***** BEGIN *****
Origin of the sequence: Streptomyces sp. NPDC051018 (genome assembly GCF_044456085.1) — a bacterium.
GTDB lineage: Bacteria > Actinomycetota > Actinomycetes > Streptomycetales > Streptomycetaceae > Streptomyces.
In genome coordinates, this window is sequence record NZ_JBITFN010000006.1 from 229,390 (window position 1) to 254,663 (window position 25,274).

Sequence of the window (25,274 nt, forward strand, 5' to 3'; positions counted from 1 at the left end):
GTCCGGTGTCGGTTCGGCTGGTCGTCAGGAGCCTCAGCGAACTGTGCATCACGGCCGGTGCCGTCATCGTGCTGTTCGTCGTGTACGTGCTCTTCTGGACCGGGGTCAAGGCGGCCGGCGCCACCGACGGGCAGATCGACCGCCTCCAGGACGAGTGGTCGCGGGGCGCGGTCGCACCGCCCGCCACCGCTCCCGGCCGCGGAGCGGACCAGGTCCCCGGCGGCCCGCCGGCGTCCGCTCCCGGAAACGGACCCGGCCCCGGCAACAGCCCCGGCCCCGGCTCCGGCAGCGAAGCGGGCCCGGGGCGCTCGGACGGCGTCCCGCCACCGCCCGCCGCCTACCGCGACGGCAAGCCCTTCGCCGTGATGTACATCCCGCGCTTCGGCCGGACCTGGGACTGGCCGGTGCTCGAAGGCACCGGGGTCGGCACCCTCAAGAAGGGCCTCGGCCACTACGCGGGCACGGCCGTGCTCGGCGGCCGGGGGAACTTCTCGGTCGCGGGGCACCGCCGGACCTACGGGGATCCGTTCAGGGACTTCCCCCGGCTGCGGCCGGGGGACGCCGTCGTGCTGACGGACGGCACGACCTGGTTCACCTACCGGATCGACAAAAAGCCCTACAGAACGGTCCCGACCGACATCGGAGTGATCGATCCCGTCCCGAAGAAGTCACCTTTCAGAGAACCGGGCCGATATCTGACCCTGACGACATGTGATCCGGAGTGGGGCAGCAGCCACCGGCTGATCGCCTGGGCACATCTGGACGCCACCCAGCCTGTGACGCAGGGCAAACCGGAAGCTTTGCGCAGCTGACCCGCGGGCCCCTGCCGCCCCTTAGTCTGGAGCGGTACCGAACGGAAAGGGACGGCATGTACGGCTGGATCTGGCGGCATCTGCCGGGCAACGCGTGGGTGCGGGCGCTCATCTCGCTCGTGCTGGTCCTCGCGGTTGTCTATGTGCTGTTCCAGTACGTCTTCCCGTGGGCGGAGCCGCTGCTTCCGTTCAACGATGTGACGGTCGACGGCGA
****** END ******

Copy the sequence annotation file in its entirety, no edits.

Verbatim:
Origin of the sequence: Streptomyces sp. NPDC051018 (genome assembly GCF_044456085.1) — a bacterium.
GTDB lineage: Bacteria > Actinomycetota > Actinomycetes > Streptomycetales > Streptomycetaceae > Streptomyces.
In genome coordinates, this window is sequence record NZ_JBITFN010000006.1 from 229,390 (window position 1) to 254,663 (window position 25,274).

Sequence of the window (25,274 nt, forward strand, 5' to 3'; positions counted from 1 at the left end):
GTCCGGTGTCGGTTCGGCTGGTCGTCAGGAGCCTCAGCGAACTGTGCATCACGGCCGGTGCCGTCATCGTGCTGTTCGTCGTGTACGTGCTCTTCTGGACCGGGGTCAAGGCGGCCGGCGCCACCGACGGGCAGATCGACCGCCTCCAGGACGAGTGGTCGCGGGGCGCGGTCGCACCGCCCGCCACCGCTCCCGGCCGCGGAGCGGACCAGGTCCCCGGCGGCCCGCCGGCGTCCGCTCCCGGAAACGGACCCGGCCCCGGCAACAGCCCCGGCCCCGGCTCCGGCAGCGAAGCGGGCCCGGGGCGCTCGGACGGCGTCCCGCCACCGCCCGCCGCCTACCGCGACGGCAAGCCCTTCGCCGTGATGTACATCCCGCGCTTCGGCCGGACCTGGGACTGGCCGGTGCTCGAAGGCACCGGGGTCGGCACCCTCAAGAAGGGCCTCGGCCACTACGCGGGCACGGCCGTGCTCGGCGGCCGGGGGAACTTCTCGGTCGCGGGGCACCGCCGGACCTACGGGGATCCGTTCAGGGACTTCCCCCGGCTGCGGCCGGGGGACGCCGTCGTGCTGACGGACGGCACGACCTGGTTCACCTACCGGATCGACAAAAAGCCCTACAGAACGGTCCCGACCGACATCGGAGTGATCGATCCCGTCCCGAAGAAGTCACCTTTCAGAGAACCGGGCCGATATCTGACCCTGACGACATGTGATCCGGAGTGGGGCAGCAGCCACCGGCTGATCGCCTGGGCACATCTGGACGCCACCCAGCCTGTGACGCAGGGCAAACCGGAAGCTTTGCGCAGCTGACCCGCGGGCCCCTGCCGCCCCTTAGTCTGGAGCGGTACCGAACGGAAAGGGACGGCATGTACGGCTGGATCTGGCGGCATCTGCCGGGCAACGCGTGGGTGCGGGCGCTCATCTCGCTCGTGCTGGTCCTCGCGGTTGTCTATGTGCTGTTCCAGTACGTCTTCCCGTGGGCGGAGCCGCTGCTTCCGTTCAACGATGTGACGGTCGACGGCGA